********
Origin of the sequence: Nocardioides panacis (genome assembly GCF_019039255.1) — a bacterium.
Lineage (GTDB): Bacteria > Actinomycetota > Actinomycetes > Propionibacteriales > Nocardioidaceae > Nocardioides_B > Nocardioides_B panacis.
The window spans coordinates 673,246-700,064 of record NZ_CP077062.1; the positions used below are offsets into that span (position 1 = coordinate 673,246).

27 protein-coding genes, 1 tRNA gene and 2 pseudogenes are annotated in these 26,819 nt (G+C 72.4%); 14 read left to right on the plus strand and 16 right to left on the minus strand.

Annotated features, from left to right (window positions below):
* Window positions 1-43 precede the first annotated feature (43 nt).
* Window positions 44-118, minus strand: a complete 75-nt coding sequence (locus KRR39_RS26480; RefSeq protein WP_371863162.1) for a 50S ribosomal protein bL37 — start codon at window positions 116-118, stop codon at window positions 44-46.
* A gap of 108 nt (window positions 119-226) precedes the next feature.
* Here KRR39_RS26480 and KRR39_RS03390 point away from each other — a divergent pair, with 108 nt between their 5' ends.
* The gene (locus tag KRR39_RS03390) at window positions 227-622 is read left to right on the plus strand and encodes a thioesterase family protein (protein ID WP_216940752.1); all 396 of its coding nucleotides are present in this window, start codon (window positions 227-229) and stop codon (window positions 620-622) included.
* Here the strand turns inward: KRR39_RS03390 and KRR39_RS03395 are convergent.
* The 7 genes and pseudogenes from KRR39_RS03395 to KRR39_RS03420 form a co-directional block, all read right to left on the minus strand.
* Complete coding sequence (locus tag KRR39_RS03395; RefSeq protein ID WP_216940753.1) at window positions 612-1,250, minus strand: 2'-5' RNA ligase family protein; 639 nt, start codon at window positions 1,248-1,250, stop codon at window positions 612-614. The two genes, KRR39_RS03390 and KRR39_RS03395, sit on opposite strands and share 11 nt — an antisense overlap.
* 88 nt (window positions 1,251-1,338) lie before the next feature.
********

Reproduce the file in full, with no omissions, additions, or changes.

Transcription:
Origin of the sequence: Nocardioides panacis (genome assembly GCF_019039255.1) — a bacterium.
Lineage (GTDB): Bacteria > Actinomycetota > Actinomycetes > Propionibacteriales > Nocardioidaceae > Nocardioides_B > Nocardioides_B panacis.
The window spans coordinates 673,246-700,064 of record NZ_CP077062.1; the positions used below are offsets into that span (position 1 = coordinate 673,246).

27 protein-coding genes, 1 tRNA gene and 2 pseudogenes are annotated in these 26,819 nt (G+C 72.4%); 14 read left to right on the plus strand and 16 right to left on the minus strand.

Annotated features, from left to right (window positions below):
* Window positions 1-43 precede the first annotated feature (43 nt).
* Window positions 44-118, minus strand: a complete 75-nt coding sequence (locus KRR39_RS26480; RefSeq protein WP_371863162.1) for a 50S ribosomal protein bL37 — start codon at window positions 116-118, stop codon at window positions 44-46.
* A gap of 108 nt (window positions 119-226) precedes the next feature.
* Here KRR39_RS26480 and KRR39_RS03390 point away from each other — a divergent pair, with 108 nt between their 5' ends.
* The gene (locus tag KRR39_RS03390) at window positions 227-622 is read left to right on the plus strand and encodes a thioesterase family protein (protein ID WP_216940752.1); all 396 of its coding nucleotides are present in this window, start codon (window positions 227-229) and stop codon (window positions 620-622) included.
* Here the strand turns inward: KRR39_RS03390 and KRR39_RS03395 are convergent.
* The 7 genes and pseudogenes from KRR39_RS03395 to KRR39_RS03420 form a co-directional block, all read right to left on the minus strand.
* Complete coding sequence (locus tag KRR39_RS03395; RefSeq protein ID WP_216940753.1) at window positions 612-1,250, minus strand: 2'-5' RNA ligase family protein; 639 nt, start codon at window positions 1,248-1,250, stop codon at window positions 612-614. The two genes, KRR39_RS03390 and KRR39_RS03395, sit on opposite strands and share 11 nt — an antisense overlap.
* 88 nt (window positions 1,251-1,338) lie before the next feature.